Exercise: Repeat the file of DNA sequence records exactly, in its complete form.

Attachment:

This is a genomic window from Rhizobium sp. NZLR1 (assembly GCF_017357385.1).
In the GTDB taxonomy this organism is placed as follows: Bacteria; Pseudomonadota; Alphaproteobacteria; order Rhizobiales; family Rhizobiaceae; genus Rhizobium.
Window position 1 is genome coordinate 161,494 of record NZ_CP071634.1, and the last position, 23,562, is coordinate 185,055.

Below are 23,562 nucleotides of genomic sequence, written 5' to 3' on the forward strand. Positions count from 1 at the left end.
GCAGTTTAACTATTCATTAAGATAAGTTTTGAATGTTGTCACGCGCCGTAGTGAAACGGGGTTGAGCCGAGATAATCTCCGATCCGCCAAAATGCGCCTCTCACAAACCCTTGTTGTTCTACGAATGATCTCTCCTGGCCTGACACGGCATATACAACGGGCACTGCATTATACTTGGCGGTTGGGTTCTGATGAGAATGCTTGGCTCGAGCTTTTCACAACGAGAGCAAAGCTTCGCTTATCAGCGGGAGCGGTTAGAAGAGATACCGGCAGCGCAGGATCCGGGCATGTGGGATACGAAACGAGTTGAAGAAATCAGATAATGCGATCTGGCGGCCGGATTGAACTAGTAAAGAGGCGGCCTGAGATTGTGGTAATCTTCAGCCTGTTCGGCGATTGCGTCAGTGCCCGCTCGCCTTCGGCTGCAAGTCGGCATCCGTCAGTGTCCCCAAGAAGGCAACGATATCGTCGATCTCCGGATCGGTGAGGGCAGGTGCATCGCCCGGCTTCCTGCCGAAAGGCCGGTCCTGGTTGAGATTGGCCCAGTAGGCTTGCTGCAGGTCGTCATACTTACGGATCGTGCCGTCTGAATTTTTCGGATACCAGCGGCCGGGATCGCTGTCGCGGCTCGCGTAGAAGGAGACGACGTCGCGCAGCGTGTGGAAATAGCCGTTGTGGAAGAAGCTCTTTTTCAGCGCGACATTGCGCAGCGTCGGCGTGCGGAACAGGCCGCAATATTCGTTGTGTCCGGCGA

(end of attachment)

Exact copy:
This is a genomic window from Rhizobium sp. NZLR1 (assembly GCF_017357385.1).
In the GTDB taxonomy this organism is placed as follows: Bacteria; Pseudomonadota; Alphaproteobacteria; order Rhizobiales; family Rhizobiaceae; genus Rhizobium.
Window position 1 is genome coordinate 161,494 of record NZ_CP071634.1, and the last position, 23,562, is coordinate 185,055.

Below are 23,562 nucleotides of genomic sequence, written 5' to 3' on the forward strand. Positions count from 1 at the left end.
GCAGTTTAACTATTCATTAAGATAAGTTTTGAATGTTGTCACGCGCCGTAGTGAAACGGGGTTGAGCCGAGATAATCTCCGATCCGCCAAAATGCGCCTCTCACAAACCCTTGTTGTTCTACGAATGATCTCTCCTGGCCTGACACGGCATATACAACGGGCACTGCATTATACTTGGCGGTTGGGTTCTGATGAGAATGCTTGGCTCGAGCTTTTCACAACGAGAGCAAAGCTTCGCTTATCAGCGGGAGCGGTTAGAAGAGATACCGGCAGCGCAGGATCCGGGCATGTGGGATACGAAACGAGTTGAAGAAATCAGATAATGCGATCTGGCGGCCGGATTGAACTAGTAAAGAGGCGGCCTGAGATTGTGGTAATCTTCAGCCTGTTCGGCGATTGCGTCAGTGCCCGCTCGCCTTCGGCTGCAAGTCGGCATCCGTCAGTGTCCCCAAGAAGGCAACGATATCGTCGATCTCCGGATCGGTGAGGGCAGGTGCATCGCCCGGCTTCCTGCCGAAAGGCCGGTCCTGGTTGAGATTGGCCCAGTAGGCTTGCTGCAGGTCGTCATACTTACGGATCGTGCCGTCTGAATTTTTCGGATACCAGCGGCCGGGATCGCTGTCGCGGCTCGCGTAGAAGGAGACGACGTCGCGCAGCGTGTGGAAATAGCCGTTGTGGAAGAAGCTCTTTTTCAGCGCGACATTGCGCAGCGTCGGCGTGCGGAACAGGCCGCAATATTCGTTGTGTCCGGCGA